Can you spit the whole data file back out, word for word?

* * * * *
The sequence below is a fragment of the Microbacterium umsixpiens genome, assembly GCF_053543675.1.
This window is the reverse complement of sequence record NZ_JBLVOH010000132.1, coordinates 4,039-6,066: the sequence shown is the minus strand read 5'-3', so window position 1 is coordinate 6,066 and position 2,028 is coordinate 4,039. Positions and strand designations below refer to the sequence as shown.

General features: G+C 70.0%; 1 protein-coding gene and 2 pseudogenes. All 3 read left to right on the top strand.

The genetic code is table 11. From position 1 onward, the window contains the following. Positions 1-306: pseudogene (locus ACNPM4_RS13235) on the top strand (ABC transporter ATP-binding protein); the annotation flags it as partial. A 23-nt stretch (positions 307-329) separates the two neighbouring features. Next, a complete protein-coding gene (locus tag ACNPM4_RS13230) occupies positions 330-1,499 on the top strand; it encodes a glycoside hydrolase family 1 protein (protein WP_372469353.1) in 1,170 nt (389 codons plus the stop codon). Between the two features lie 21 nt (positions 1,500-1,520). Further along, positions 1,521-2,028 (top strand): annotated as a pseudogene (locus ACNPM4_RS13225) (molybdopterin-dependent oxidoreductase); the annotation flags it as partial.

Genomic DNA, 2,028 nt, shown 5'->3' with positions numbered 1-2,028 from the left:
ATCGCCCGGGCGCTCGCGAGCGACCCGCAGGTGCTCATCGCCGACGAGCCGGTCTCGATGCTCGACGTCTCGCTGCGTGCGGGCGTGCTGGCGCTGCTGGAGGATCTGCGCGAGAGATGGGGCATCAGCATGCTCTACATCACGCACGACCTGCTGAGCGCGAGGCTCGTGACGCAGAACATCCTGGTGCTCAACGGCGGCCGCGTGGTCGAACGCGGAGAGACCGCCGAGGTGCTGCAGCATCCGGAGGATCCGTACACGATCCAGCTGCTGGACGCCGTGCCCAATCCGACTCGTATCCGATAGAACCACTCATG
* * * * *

The sequence below is a fragment of the Microbacterium umsixpiens genome, assembly GCF_053543675.1.
This window is the reverse complement of sequence record NZ_JBLVOH010000132.1, coordinates 4,039-6,066: the sequence shown is the minus strand read 5'-3', so window position 1 is coordinate 6,066 and position 2,028 is coordinate 4,039. Positions and strand designations below refer to the sequence as shown.

General features: G+C 70.0%; 1 protein-coding gene and 2 pseudogenes. All 3 read left to right on the top strand.

The genetic code is table 11. From position 1 onward, the window contains the following. Positions 1-306: pseudogene (locus ACNPM4_RS13235) on the top strand (ABC transporter ATP-binding protein); the annotation flags it as partial. A 23-nt stretch (positions 307-329) separates the two neighbouring features. Next, a complete protein-coding gene (locus tag ACNPM4_RS13230) occupies positions 330-1,499 on the top strand; it encodes a glycoside hydrolase family 1 protein (protein WP_372469353.1) in 1,170 nt (389 codons plus the stop codon). Between the two features lie 21 nt (positions 1,500-1,520). Further along, positions 1,521-2,028 (top strand): annotated as a pseudogene (locus ACNPM4_RS13225) (molybdopterin-dependent oxidoreductase); the annotation flags it as partial.

Genomic DNA, 2,028 nt, shown 5'->3' with positions numbered 1-2,028 from the left:
ATCGCCCGGGCGCTCGCGAGCGACCCGCAGGTGCTCATCGCCGACGAGCCGGTCTCGATGCTCGACGTCTCGCTGCGTGCGGGCGTGCTGGCGCTGCTGGAGGATCTGCGCGAGAGATGGGGCATCAGCATGCTCTACATCACGCACGACCTGCTGAGCGCGAGGCTCGTGACGCAGAACATCCTGGTGCTCAACGGCGGCCGCGTGGTCGAACGCGGAGAGACCGCCGAGGTGCTGCAGCATCCGGAGGATCCGTACACGATCCAGCTGCTGGACGCCGTGCCCAATCCGACTCGTATCCGATAGAACCACTCATG